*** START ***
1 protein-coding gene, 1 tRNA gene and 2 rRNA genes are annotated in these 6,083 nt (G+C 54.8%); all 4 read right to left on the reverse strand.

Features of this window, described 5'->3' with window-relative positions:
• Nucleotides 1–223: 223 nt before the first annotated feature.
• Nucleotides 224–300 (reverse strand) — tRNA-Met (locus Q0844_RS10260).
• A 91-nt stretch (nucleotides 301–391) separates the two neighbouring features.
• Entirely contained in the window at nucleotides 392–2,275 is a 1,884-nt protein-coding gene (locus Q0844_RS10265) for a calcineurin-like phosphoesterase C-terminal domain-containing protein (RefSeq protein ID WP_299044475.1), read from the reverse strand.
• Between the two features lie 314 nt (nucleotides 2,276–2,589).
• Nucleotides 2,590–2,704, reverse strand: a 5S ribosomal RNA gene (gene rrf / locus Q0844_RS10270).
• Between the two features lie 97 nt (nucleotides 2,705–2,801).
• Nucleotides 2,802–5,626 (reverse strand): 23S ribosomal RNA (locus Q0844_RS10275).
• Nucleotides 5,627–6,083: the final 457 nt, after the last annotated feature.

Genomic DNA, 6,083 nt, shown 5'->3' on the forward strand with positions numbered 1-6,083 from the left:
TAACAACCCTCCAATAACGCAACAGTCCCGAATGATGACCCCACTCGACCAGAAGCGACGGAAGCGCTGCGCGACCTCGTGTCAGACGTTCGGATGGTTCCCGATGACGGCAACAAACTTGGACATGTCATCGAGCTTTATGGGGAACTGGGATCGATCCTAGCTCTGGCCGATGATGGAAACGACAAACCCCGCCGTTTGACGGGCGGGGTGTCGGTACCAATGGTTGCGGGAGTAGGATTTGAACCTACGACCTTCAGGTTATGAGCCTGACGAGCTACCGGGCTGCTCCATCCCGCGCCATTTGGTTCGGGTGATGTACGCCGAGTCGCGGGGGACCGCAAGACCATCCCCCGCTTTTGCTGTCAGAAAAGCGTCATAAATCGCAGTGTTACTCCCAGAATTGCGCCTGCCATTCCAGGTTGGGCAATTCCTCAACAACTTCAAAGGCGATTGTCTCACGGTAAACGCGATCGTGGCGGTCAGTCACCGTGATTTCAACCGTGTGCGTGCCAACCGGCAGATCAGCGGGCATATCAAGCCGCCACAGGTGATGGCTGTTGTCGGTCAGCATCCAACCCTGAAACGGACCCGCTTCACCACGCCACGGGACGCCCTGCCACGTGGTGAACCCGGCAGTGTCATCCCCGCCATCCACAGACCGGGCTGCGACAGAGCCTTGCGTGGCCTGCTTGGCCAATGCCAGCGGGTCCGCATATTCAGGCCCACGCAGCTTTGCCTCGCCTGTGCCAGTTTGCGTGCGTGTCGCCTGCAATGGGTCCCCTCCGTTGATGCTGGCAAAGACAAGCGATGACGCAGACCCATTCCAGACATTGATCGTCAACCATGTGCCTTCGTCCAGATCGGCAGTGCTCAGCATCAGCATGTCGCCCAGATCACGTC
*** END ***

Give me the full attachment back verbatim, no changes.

1 protein-coding gene, 1 tRNA gene and 2 rRNA genes are annotated in these 6,083 nt (G+C 54.8%); all 4 read right to left on the reverse strand.

Features of this window, described 5'->3' with window-relative positions:
• Nucleotides 1–223: 223 nt before the first annotated feature.
• Nucleotides 224–300 (reverse strand) — tRNA-Met (locus Q0844_RS10260).
• A 91-nt stretch (nucleotides 301–391) separates the two neighbouring features.
• Entirely contained in the window at nucleotides 392–2,275 is a 1,884-nt protein-coding gene (locus Q0844_RS10265) for a calcineurin-like phosphoesterase C-terminal domain-containing protein (RefSeq protein ID WP_299044475.1), read from the reverse strand.
• Between the two features lie 314 nt (nucleotides 2,276–2,589).
• Nucleotides 2,590–2,704, reverse strand: a 5S ribosomal RNA gene (gene rrf / locus Q0844_RS10270).
• Between the two features lie 97 nt (nucleotides 2,705–2,801).
• Nucleotides 2,802–5,626 (reverse strand): 23S ribosomal RNA (locus Q0844_RS10275).
• Nucleotides 5,627–6,083: the final 457 nt, after the last annotated feature.

Genomic DNA, 6,083 nt, shown 5'->3' on the forward strand with positions numbered 1-6,083 from the left:
TAACAACCCTCCAATAACGCAACAGTCCCGAATGATGACCCCACTCGACCAGAAGCGACGGAAGCGCTGCGCGACCTCGTGTCAGACGTTCGGATGGTTCCCGATGACGGCAACAAACTTGGACATGTCATCGAGCTTTATGGGGAACTGGGATCGATCCTAGCTCTGGCCGATGATGGAAACGACAAACCCCGCCGTTTGACGGGCGGGGTGTCGGTACCAATGGTTGCGGGAGTAGGATTTGAACCTACGACCTTCAGGTTATGAGCCTGACGAGCTACCGGGCTGCTCCATCCCGCGCCATTTGGTTCGGGTGATGTACGCCGAGTCGCGGGGGACCGCAAGACCATCCCCCGCTTTTGCTGTCAGAAAAGCGTCATAAATCGCAGTGTTACTCCCAGAATTGCGCCTGCCATTCCAGGTTGGGCAATTCCTCAACAACTTCAAAGGCGATTGTCTCACGGTAAACGCGATCGTGGCGGTCAGTCACCGTGATTTCAACCGTGTGCGTGCCAACCGGCAGATCAGCGGGCATATCAAGCCGCCACAGGTGATGGCTGTTGTCGGTCAGCATCCAACCCTGAAACGGACCCGCTTCACCACGCCACGGGACGCCCTGCCACGTGGTGAACCCGGCAGTGTCATCCCCGCCATCCACAGACCGGGCTGCGACAGAGCCTTGCGTGGCCTGCTTGGCCAATGCCAGCGGGTCCGCATATTCAGGCCCACGCAGCTTTGCCTCGCCTGTGCCAGTTTGCGTGCGTGTCGCCTGCAATGGGTCCCCTCCGTTGATGCTGGCAAAGACAAGCGATGACGCAGACCCATTCCAGACATTGATCGTCAACCATGTGCCTTCGTCCAGATCGGCAGTGCTCAGCATCAGCATGTCGCCCAGATCACGTC